IKER CASILLAS has become accustomed to existing within the centre of firestorms.

The role of scapegoat is something he has stoically learned to accept.

Throughout his trials and tribulations of late, though, he has always found a loyal friend in his national coach, Vicente del Bosque. That relationship, as the alarming collapse of Spain's once-impregnable empire continues at pace, is about to be tested to the full.

Casillas was the face of La Roja's rise to become, arguably, the best team the world has ever witnessed. As Spain's golden era becomes ever more a thing of the past, however, the lynch mob smells blood. At the end of a week in which a forensically-dissected television interview put him back under the spotlight at club level with Real Madrid, fresh failings on the field have dragged Casillas perilously close to being permanently replaced as his country's first-choice goalkeeper after a record-breaking 158 appearances.

Xavi Hernandez, Xabi Alonso and David Villa wisely called it quits in the wake of a shameful first-round exit at last summer's World Cup.

Casillas, who branded his calamitous display in a 5-1 loss to the Netherlands as "the worst performance of my career", might well have been advised to do the same. But he was hurt by events in Brazil. He wants to make amends.

After appearing to recover from a spell at Real Madrid earlier this term in which he was being jeered by a section of his own supporters, the roof caved in against Slovakia in Zilina on Thursday night. After just 12 minutes, the 33-year-old lost track of a 30-yard shot from Juraj Kucka that swerved in transit and allowed it to go straight through his left glove and into the net.

Spain went on to lose 2-1. Casillas was not entirely to blame for the defeat, their fourth in six games and their first in a qualifying fixture for eight years. Spain enjoyed most of the possession and had 20 shots to Slovakia's five, but they did lack freshness, bite and invention.

For all that, questions about Del Bosque's future do not top the agenda. It is Casillas copping most of the flak with the Spanish sports newspapers. Marca branded his early error "a fiasco" with Sport making great mention of just what a mess he had made of it all within an evening of "ridicule".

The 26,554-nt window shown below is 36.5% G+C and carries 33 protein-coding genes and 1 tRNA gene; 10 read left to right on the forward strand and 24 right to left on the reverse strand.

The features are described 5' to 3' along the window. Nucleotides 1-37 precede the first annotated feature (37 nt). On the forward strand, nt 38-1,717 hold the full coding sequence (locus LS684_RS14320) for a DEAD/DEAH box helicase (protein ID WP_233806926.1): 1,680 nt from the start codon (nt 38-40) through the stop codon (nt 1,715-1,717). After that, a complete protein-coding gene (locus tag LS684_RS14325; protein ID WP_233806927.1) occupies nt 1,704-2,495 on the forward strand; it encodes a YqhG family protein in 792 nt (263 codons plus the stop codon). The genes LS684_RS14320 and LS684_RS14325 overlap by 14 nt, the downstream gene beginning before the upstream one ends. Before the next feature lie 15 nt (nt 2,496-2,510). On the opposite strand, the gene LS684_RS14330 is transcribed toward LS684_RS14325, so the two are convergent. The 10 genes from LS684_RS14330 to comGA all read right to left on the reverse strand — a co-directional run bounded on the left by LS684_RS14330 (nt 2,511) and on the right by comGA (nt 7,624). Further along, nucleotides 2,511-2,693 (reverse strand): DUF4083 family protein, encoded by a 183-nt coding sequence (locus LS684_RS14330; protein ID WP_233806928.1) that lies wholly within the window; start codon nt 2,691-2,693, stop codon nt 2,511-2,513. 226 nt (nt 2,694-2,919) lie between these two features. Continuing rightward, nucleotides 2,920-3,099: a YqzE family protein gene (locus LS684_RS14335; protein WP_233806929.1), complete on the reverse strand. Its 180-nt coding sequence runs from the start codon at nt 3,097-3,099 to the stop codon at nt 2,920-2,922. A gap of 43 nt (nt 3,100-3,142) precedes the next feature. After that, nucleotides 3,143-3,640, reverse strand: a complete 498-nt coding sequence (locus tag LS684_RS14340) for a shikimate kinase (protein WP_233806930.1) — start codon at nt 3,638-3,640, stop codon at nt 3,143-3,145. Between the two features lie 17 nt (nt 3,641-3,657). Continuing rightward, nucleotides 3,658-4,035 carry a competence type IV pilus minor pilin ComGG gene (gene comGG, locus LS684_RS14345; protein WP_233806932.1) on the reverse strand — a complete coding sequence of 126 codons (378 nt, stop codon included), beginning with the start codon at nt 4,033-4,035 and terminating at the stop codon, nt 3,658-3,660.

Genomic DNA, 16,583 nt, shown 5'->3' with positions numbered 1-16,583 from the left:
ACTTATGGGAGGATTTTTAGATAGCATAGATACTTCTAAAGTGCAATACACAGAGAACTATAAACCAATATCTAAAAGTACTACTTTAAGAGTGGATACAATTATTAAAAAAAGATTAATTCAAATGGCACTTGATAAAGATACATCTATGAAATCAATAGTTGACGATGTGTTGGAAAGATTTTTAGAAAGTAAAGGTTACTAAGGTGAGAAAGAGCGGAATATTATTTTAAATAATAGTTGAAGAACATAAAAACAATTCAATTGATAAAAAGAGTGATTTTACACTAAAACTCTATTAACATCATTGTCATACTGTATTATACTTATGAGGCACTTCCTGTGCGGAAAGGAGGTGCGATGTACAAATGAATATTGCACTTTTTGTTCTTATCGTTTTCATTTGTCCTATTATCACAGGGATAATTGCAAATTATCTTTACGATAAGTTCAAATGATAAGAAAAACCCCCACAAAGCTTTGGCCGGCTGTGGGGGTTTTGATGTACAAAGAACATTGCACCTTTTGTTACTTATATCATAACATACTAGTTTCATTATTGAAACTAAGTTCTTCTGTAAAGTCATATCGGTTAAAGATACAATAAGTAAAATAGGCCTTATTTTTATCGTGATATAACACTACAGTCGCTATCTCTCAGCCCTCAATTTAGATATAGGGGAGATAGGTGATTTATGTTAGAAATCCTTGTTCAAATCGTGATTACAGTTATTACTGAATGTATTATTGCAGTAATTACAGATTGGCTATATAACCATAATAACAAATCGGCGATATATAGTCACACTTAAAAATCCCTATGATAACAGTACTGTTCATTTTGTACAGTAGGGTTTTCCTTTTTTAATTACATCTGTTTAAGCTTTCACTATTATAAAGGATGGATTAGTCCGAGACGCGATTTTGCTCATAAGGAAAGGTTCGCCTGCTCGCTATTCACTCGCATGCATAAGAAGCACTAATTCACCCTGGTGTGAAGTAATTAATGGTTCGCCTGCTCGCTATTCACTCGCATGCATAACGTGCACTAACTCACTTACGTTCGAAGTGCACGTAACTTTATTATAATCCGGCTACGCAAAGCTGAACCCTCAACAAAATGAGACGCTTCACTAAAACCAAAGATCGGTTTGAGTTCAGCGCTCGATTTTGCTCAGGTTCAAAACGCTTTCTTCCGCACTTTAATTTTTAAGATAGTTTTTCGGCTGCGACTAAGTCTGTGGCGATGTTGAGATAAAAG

"Normally the focus of a game is on the goalkeeper," said Del Bosque. "In Iker's case there's no solution. There's too much focus on him. I don't think he's 'lost his angel': he made a great stop after 15 minutes. He's a great player, and one that all Spaniards should be proud of."

A poll on Marca's website had 83 per cent of almost 16,000 respondents insisting the time has come for David de Gea to be handed the starting jersey.

Chances are De Gea will step between the sticks for tomorrow's Group C match in Luxembourg. It is an easy game in which to give him an outing. Del Bosque has a major decision to make, though, before next month's visit of Belarus.

"I didn't see the goal well from the bench, but I think the ball made a strange movement and deceived Iker," said Del Bosque after the dust had settled in Zilina. "Casillas had saved a good chance from Slovakia in the previous move. This is football. We cannot fault players."

The truth, however, is that Casillas seems forever damaged by events at his club over the past couple of years. His spats with Jose Mourinho, which saw him replaced by Diego Lopez, still haunt him. An interview staged earlier this week with Canal Plus in Spain is only likely to inflame those some the Real Madrid support.

Casillas, whose partner Sara Carbonero is a television sports presenter, was blamed during Mourinho's bitter and divisive final season in charge as 'a mole'.

"Some people used Sara as an excuse to launch attacks on me," he said. "They started saying I was leaking information to my partner, so that she would spread it. The public are free to do what they want, but it [the booing] also hurts."

He also revealed that he was left to feel "isolated" by the Real Madrid president, Florentino Perez, after breaking his hand in January 2013 when Mourinho brought in Lopez from Sevilla. He claims he wants to end his career in the Bernabeu, but his long-term replacement is already there in Keylor Navas, signed from Levante in a €10m six-year deal.

The Spanish newspapers are already carrying analysis from Navas' native Costa Rica, stating that he is biding his time and playing contentedly in the Copa del Rey because he expects Casillas to leave at the end of this season.

In the meantime, Iker continues to look toward France 2016. "I'm dreaming about it because I didn't play well in the World Cup," he said. "I did not like how I played in Brazil."

Few did. At this moment, it is hard to see him having his wish.